Puppy Socialization

Puppy Socialization English Pointer

Recently, I was asked by a new pointer puppy owner what he should be working on with his new puppy. My answer may have been a bit of a surprise. I think the most important thing he could do with the puppy is to properly socialize it. I’ll point out here that my focus on gun dogs is in developing well mannered hunting companions. There are two critical phases of canine development. The first is between 4 and 6 weeks old, and the second is between 6 and 12 weeks. During this time it is critical to understand these phases and treat the puppy accordingly.

The first phase is the pack socialization phase. During this period, the puppies begin to venture around and out of the litter box more, their teeth emerge, they start on semi-solid food, and are weaned. During this period, the dam spends less time with the pups and as a consequence, they begin to focus on each other. It is during this period that dogs learn how to relate to other dogs. They begin to establish a hierarchy, and learn proper canine social behavior and communication. Puppies taken from their mother or littermates before 6 weeks often have serious behavior problems as they mature.

The second phase is the human socialization phase. During this phase, the puppy’s focus should be on people and the human environment. Most gun dog puppies should be taken between seven and eight weeks of age. It is critical that the breeder begins the human socialization with the puppies during this stage. The new owner should continue this work. If there is ever a time a dog should not be stuck in kennel in isolation, now is it. This is where the dog’s connection with humans is largely established. We do everything we can to develop hunting companions that are team players and a pleasure to be around.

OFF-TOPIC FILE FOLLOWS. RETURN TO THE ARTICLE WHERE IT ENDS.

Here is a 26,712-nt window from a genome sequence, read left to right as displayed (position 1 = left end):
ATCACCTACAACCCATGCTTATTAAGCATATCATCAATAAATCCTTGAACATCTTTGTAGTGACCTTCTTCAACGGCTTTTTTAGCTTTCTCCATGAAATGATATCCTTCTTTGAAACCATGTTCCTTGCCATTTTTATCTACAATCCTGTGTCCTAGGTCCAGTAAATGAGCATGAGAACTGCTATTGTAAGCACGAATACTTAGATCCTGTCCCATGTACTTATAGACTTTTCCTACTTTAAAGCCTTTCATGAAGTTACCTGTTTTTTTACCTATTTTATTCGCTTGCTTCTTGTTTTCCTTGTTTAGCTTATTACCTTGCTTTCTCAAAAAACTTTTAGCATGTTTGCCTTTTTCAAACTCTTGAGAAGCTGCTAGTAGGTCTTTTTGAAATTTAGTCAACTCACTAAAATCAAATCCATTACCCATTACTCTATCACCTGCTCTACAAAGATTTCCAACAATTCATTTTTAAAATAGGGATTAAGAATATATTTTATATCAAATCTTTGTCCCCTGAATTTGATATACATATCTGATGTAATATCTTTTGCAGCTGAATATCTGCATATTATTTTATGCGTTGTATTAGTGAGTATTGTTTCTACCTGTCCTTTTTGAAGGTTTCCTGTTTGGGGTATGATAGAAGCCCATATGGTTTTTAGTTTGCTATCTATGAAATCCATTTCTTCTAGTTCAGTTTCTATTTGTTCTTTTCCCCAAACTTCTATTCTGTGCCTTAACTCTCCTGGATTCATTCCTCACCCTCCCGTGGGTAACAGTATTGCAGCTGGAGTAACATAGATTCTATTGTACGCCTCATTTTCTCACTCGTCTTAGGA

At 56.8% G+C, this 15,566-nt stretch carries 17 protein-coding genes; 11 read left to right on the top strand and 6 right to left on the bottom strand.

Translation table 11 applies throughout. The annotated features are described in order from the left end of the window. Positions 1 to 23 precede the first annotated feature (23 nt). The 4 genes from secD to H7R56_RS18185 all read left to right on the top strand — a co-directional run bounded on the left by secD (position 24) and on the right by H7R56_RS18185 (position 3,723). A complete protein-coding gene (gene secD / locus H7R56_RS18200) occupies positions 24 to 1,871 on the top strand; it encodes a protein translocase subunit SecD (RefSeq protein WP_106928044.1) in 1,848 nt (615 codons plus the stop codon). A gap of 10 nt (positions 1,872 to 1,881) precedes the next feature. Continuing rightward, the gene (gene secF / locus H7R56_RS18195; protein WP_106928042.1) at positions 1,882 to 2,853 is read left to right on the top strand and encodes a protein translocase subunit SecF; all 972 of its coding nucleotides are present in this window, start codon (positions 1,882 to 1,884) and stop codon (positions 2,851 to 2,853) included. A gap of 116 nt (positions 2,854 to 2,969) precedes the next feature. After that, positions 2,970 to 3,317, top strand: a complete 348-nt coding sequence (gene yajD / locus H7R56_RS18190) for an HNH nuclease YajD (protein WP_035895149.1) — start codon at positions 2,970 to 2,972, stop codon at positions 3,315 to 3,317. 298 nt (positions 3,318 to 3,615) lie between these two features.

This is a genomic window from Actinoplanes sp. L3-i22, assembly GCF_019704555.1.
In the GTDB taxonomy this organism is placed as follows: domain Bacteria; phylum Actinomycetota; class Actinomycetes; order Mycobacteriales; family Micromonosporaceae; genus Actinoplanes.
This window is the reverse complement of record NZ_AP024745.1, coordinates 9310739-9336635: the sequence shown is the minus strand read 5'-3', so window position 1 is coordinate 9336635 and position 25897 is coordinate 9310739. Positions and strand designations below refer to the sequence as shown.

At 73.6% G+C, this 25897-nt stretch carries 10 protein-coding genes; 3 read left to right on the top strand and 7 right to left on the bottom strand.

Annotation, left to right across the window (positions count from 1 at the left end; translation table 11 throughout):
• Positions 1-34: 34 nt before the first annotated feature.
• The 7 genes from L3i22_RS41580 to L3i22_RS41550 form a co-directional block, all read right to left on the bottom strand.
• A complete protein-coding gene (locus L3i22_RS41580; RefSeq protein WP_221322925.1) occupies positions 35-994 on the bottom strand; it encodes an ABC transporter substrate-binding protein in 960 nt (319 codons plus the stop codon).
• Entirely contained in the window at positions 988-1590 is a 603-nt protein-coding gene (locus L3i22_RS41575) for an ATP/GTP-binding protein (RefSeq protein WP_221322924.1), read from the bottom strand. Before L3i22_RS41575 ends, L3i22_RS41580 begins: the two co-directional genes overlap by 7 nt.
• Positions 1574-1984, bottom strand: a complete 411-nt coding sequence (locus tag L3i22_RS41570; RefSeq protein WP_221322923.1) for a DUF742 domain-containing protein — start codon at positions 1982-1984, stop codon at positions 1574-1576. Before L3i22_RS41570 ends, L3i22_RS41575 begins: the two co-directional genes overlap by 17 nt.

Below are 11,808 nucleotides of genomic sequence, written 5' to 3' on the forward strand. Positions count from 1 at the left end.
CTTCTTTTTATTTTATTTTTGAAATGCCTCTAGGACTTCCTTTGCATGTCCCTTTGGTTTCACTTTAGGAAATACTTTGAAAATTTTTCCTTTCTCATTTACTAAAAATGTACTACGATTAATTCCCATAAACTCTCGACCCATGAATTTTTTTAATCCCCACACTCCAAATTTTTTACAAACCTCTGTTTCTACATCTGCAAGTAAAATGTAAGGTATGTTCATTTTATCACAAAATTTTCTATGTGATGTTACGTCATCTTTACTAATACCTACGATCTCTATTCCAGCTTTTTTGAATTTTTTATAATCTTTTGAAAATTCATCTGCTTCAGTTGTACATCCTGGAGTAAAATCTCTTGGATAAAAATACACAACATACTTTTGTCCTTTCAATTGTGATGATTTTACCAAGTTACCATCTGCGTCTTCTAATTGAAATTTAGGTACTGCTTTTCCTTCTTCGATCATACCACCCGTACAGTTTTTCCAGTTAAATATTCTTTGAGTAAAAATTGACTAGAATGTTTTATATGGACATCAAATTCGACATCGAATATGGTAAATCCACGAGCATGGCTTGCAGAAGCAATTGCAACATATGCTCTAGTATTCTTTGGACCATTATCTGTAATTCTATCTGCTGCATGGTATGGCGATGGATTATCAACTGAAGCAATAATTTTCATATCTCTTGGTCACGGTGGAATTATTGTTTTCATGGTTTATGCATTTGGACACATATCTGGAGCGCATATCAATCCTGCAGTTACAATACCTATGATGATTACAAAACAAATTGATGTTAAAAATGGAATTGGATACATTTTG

During this period you should purposely focus on eye contact and facial expressions. Pups are very focused on the face; spend two minutes with a puppy and you will see this. This is where you begin to establish a strong partnership with your dog. You can also begin to work on come, sit and heel with your new puppy, but by far, the most important thing you can do is socialize the puppy. Spend time with the dog, get him into new surroundings and let him experience new situations. Don’t put too much pressure on him, but get him out and about. Kids are excellent at socializing puppies; they fondle, chase, and love them up. Neither seem to be able to get enough, the kids or the puppies.

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